By Benjamin Raines
Due to the current state of the economy, the landscaping industry is being forced to step back from typical business practices and start to think outside the box. Both potential and existing customers are just as affected in this market, and it is becoming increasingly difficult to offer new services for which they will part with their hard earned money. How can you make your business more profitable in a stagnant market and increase sales?
An important factor to consider is that water restrictions are becoming increasingly prevalent nationwide, and there needs to be more of a focus on water efficiency and conservation practices. Drought ordinances, along with restricted watering schedules, are being adopted in many regions as a response to the insufficient water supply. In some cases, irrigation is restricted entirely. Along with water restrictions, the cost of water is going to be greatly increased (if it hasn’t been already in your area). Being proactive by educating and offering your clients valid solutions to these predicaments can easily be translated to profit. Installing drip irrigation in all non-turf areas is a great place to start.
Drip irrigation (a.k.a. low-volume/micro irrigation) when installed correctly can save up to 60 percent of water costs over conventional sprinkler systems. Many other benefits are associated with drip irrigation, including elimination overspray and water run-off, less weed growth, and healthier plants due to the slow delivery of water. In addition, water restriction laws are typically bypassed when drip irrigation is used, allowing customers to irrigate even on non-watering days. This opens up a great opportunity to increase sales.
When first looking into drip irrigation it can tend to be a little overwhelming since there are many options to achieve a functioning drip system. Once you understand the basic and necessary components, you’ll find that assembly and installation is fairly simple.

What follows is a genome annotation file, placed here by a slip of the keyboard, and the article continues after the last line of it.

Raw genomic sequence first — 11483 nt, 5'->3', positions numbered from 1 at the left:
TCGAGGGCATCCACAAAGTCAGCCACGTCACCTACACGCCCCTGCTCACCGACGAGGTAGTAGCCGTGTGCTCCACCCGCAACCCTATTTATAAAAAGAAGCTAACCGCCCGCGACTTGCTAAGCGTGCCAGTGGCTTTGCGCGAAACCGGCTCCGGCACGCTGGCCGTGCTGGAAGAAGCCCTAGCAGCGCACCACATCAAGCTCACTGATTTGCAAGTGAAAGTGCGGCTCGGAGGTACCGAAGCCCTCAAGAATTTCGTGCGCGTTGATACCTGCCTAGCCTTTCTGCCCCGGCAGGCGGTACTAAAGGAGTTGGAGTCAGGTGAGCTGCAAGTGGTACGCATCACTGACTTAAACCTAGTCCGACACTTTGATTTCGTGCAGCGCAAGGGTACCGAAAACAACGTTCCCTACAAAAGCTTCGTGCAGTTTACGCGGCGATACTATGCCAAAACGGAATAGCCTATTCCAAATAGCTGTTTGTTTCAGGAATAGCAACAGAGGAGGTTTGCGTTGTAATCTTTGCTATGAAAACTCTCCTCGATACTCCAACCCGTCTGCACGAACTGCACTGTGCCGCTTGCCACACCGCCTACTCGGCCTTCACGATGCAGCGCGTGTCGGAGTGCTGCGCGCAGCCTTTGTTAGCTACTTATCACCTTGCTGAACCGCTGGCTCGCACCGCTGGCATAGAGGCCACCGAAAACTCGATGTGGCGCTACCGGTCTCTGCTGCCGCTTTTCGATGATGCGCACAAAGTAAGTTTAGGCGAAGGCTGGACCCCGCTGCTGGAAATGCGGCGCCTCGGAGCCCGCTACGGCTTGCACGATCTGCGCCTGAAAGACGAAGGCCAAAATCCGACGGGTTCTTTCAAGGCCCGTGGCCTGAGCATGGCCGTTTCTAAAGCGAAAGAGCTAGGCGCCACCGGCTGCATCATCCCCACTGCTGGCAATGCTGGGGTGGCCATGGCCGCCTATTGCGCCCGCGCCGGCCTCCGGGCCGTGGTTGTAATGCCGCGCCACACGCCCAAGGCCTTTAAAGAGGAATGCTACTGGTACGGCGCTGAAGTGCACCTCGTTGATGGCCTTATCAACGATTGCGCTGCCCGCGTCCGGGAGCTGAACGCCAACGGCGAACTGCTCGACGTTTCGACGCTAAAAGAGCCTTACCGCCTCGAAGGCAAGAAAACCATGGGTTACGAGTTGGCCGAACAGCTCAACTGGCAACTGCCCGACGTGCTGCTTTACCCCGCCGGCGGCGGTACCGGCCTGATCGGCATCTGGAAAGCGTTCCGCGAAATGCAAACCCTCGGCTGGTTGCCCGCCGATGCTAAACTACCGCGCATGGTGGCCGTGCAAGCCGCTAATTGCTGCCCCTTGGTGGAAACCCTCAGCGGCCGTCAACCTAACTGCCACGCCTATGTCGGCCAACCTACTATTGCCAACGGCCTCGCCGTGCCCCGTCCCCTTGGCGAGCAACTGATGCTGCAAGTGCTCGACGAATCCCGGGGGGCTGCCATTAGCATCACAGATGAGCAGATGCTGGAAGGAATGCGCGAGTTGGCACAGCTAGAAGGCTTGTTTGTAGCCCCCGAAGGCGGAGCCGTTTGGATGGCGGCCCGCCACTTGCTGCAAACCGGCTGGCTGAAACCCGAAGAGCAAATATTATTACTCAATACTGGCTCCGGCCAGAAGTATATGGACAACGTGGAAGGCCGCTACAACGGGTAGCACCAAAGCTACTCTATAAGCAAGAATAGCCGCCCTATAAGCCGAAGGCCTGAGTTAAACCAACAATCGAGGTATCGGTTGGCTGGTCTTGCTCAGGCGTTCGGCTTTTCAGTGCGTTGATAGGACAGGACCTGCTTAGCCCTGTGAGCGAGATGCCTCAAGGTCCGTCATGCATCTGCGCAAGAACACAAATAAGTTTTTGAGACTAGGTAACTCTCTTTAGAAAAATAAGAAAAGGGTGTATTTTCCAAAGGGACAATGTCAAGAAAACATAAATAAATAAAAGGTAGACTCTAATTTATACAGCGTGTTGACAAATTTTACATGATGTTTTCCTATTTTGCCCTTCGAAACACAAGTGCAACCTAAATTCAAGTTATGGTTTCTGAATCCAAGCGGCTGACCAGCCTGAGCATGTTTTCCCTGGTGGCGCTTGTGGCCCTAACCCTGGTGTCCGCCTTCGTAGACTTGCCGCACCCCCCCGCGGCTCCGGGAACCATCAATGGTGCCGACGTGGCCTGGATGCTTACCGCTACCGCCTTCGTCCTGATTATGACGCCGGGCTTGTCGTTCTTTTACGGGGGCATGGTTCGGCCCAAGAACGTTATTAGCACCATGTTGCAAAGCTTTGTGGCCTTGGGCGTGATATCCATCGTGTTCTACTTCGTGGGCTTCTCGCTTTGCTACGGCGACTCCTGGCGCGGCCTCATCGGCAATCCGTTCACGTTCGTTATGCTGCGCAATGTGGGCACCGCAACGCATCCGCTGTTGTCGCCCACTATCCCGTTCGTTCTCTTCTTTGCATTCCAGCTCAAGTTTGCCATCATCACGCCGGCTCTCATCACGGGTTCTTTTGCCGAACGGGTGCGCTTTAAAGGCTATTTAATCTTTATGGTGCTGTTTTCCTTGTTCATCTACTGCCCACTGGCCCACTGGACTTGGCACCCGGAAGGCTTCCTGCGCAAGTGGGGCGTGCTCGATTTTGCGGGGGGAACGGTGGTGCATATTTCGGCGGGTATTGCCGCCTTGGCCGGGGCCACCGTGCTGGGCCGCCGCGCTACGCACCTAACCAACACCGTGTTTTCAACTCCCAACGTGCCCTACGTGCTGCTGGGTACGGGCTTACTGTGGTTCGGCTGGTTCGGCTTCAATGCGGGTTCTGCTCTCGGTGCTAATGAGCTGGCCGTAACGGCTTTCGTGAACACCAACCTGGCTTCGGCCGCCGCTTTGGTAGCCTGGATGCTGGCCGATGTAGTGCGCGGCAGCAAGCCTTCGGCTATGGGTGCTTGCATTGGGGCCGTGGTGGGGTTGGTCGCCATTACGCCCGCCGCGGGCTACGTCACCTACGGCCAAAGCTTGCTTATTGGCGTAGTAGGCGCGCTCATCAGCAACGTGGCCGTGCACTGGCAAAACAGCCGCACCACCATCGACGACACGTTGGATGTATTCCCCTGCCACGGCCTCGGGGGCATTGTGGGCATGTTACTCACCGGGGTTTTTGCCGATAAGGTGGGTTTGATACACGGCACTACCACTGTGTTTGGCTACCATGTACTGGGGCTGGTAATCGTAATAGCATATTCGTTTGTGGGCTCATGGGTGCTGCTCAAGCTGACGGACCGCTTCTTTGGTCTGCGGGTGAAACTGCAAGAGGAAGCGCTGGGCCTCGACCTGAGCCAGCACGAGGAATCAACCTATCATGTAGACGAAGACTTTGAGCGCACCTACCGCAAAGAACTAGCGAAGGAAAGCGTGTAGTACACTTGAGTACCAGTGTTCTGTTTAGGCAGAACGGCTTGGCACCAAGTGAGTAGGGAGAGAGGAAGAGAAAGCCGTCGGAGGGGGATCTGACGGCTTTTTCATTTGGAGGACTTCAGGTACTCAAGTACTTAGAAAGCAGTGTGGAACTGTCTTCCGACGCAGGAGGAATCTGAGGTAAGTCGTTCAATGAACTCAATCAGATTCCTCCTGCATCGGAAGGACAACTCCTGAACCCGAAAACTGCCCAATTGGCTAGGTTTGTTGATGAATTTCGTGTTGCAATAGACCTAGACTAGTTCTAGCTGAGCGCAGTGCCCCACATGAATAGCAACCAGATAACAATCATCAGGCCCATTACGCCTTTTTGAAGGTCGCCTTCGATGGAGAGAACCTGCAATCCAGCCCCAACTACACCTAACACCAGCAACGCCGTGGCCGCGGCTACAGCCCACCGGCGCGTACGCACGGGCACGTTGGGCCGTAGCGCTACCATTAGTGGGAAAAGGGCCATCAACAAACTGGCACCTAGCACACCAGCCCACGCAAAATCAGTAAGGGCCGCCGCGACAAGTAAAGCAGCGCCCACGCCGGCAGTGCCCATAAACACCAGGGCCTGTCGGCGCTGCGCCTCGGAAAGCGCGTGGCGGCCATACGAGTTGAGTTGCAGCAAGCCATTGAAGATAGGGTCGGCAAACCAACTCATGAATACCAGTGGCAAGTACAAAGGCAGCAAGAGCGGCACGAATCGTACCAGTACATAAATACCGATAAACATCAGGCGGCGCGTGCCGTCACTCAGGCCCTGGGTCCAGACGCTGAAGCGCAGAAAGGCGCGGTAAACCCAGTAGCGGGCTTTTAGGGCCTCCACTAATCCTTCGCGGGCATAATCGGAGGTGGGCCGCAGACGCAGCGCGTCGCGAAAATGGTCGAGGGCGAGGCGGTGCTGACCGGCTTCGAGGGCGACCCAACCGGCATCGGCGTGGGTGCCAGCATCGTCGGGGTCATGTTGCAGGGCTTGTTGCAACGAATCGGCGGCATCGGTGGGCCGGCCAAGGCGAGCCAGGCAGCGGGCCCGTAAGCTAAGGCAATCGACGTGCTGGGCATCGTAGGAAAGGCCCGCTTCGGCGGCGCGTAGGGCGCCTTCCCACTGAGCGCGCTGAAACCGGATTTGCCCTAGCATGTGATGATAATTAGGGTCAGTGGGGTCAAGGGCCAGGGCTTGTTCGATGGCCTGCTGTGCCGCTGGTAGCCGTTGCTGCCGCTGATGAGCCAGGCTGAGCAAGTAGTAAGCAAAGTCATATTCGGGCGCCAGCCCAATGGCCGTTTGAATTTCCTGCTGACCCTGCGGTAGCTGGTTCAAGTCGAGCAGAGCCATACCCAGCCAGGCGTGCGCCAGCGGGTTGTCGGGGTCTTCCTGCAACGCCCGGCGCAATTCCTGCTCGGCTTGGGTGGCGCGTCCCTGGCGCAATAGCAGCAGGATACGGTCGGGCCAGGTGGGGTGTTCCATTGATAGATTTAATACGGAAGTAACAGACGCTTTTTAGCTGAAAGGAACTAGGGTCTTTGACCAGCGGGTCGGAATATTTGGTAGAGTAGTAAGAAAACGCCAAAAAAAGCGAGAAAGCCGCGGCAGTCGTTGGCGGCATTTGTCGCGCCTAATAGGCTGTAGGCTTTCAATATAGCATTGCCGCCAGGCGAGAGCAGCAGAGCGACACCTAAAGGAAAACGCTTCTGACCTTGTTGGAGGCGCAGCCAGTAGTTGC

There are multiple ways to install an efficient, water-conserving drip system. For first-time installations and even retrofitting an existing system, it is important to start the system correctly with a proper head assembly. A drip zone head assembly will include a valve, followed by a filter then a pressure regulator. Perhaps the most important part of a correctly operating drip system is the pressure regulator. Drip systems must have a low pressure range (25 to 35 psi) or they will not function properly. A correct pressure range can insure that each drip emitter is producing the gallon per hour (gph) that it states. Often, systems will be installed and a pressure regulator is forgotten or missed, resulting in inconsistencies in flow rates and emitters popping off the mainline. To avoid frustration, it is essential to have a pressure regulator when starting a drip system.
Starting at the water source, run poly tubing throughout the areas that will be irrigated with drip. Poly tubing, available in 1/2-, 3/4- and 1-inch diameters, is considered the primary lateral line with drip irrigation. The poly tubing allows the ability to insert drip emitters directly into the poly tubing with a small handheld punch or branch off to plants using 1/4-inch microtubing. Poly tubing can be buried or left on the surface, depending on your aesthetic preference, and can be cut with scissors or pruning shears. If left in the sun for a few minutes the poly tubing becomes more pliable and easier to work with. UV inhibitors within the poly tubing protect it from direct sun exposure so that a long life is ensured whether or not you decide to bury it. After the desired length of poly tubing has been run, close off the end of the line using a figure-8 end closure or a compression end cap, leaving the end of the poly tubing above ground to enable periodic flushing to remove debris from installing drippers.